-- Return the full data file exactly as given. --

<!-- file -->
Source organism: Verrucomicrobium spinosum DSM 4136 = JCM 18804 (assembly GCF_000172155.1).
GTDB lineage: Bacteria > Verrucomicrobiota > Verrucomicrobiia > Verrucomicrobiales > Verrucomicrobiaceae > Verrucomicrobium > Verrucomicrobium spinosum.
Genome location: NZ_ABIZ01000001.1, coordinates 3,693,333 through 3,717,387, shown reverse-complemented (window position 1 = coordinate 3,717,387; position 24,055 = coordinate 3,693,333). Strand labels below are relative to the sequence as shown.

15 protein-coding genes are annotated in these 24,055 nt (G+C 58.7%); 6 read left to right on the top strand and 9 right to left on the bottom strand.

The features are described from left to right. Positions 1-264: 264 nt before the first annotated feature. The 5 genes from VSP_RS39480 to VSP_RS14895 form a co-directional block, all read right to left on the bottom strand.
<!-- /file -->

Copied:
Source organism: Verrucomicrobium spinosum DSM 4136 = JCM 18804 (assembly GCF_000172155.1).
GTDB lineage: Bacteria > Verrucomicrobiota > Verrucomicrobiia > Verrucomicrobiales > Verrucomicrobiaceae > Verrucomicrobium > Verrucomicrobium spinosum.
Genome location: NZ_ABIZ01000001.1, coordinates 3,693,333 through 3,717,387, shown reverse-complemented (window position 1 = coordinate 3,717,387; position 24,055 = coordinate 3,693,333). Strand labels below are relative to the sequence as shown.

15 protein-coding genes are annotated in these 24,055 nt (G+C 58.7%); 6 read left to right on the top strand and 9 right to left on the bottom strand.

The features are described from left to right. Positions 1-264: 264 nt before the first annotated feature. The 5 genes from VSP_RS39480 to VSP_RS14895 form a co-directional block, all read right to left on the bottom strand.